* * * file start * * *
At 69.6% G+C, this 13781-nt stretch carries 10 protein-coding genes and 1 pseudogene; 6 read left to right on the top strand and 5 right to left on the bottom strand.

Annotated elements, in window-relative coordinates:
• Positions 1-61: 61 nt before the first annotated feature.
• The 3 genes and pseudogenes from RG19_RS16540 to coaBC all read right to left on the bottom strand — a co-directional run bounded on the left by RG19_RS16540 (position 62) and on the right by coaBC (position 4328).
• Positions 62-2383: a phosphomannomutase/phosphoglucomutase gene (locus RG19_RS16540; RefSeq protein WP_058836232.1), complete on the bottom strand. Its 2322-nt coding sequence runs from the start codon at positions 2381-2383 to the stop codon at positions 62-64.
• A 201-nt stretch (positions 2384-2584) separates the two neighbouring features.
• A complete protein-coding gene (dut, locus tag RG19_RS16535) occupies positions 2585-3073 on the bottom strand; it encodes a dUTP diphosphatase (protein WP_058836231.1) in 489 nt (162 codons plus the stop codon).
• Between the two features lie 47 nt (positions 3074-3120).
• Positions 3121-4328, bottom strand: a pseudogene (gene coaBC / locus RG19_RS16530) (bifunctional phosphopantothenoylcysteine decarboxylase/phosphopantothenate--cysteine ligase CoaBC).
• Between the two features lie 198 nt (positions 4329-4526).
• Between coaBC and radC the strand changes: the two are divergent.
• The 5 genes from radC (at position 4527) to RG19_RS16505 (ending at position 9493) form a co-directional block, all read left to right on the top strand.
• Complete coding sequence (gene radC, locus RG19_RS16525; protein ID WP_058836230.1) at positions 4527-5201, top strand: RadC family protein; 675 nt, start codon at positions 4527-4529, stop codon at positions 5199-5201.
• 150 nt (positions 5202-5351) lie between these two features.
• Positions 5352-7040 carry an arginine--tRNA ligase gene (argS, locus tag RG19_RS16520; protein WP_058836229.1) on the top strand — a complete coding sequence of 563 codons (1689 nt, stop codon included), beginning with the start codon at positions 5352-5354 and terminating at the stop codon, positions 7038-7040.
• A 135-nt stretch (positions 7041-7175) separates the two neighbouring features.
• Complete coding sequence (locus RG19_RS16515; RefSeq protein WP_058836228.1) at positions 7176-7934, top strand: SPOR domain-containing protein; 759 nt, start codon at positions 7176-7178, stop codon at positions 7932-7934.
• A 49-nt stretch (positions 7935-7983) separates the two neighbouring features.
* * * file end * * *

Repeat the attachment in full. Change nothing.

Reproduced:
At 69.6% G+C, this 13781-nt stretch carries 10 protein-coding genes and 1 pseudogene; 6 read left to right on the top strand and 5 right to left on the bottom strand.

Annotated elements, in window-relative coordinates:
• Positions 1-61: 61 nt before the first annotated feature.
• The 3 genes and pseudogenes from RG19_RS16540 to coaBC all read right to left on the bottom strand — a co-directional run bounded on the left by RG19_RS16540 (position 62) and on the right by coaBC (position 4328).
• Positions 62-2383: a phosphomannomutase/phosphoglucomutase gene (locus RG19_RS16540; RefSeq protein WP_058836232.1), complete on the bottom strand. Its 2322-nt coding sequence runs from the start codon at positions 2381-2383 to the stop codon at positions 62-64.
• A 201-nt stretch (positions 2384-2584) separates the two neighbouring features.
• A complete protein-coding gene (dut, locus tag RG19_RS16535) occupies positions 2585-3073 on the bottom strand; it encodes a dUTP diphosphatase (protein WP_058836231.1) in 489 nt (162 codons plus the stop codon).
• Between the two features lie 47 nt (positions 3074-3120).
• Positions 3121-4328, bottom strand: a pseudogene (gene coaBC / locus RG19_RS16530) (bifunctional phosphopantothenoylcysteine decarboxylase/phosphopantothenate--cysteine ligase CoaBC).
• Between the two features lie 198 nt (positions 4329-4526).
• Between coaBC and radC the strand changes: the two are divergent.
• The 5 genes from radC (at position 4527) to RG19_RS16505 (ending at position 9493) form a co-directional block, all read left to right on the top strand.
• Complete coding sequence (gene radC, locus RG19_RS16525; protein ID WP_058836230.1) at positions 4527-5201, top strand: RadC family protein; 675 nt, start codon at positions 4527-4529, stop codon at positions 5199-5201.
• 150 nt (positions 5202-5351) lie between these two features.
• Positions 5352-7040 carry an arginine--tRNA ligase gene (argS, locus tag RG19_RS16520; protein WP_058836229.1) on the top strand — a complete coding sequence of 563 codons (1689 nt, stop codon included), beginning with the start codon at positions 5352-5354 and terminating at the stop codon, positions 7038-7040.
• A 135-nt stretch (positions 7041-7175) separates the two neighbouring features.
• Complete coding sequence (locus RG19_RS16515; RefSeq protein WP_058836228.1) at positions 7176-7934, top strand: SPOR domain-containing protein; 759 nt, start codon at positions 7176-7178, stop codon at positions 7932-7934.
• A 49-nt stretch (positions 7935-7983) separates the two neighbouring features.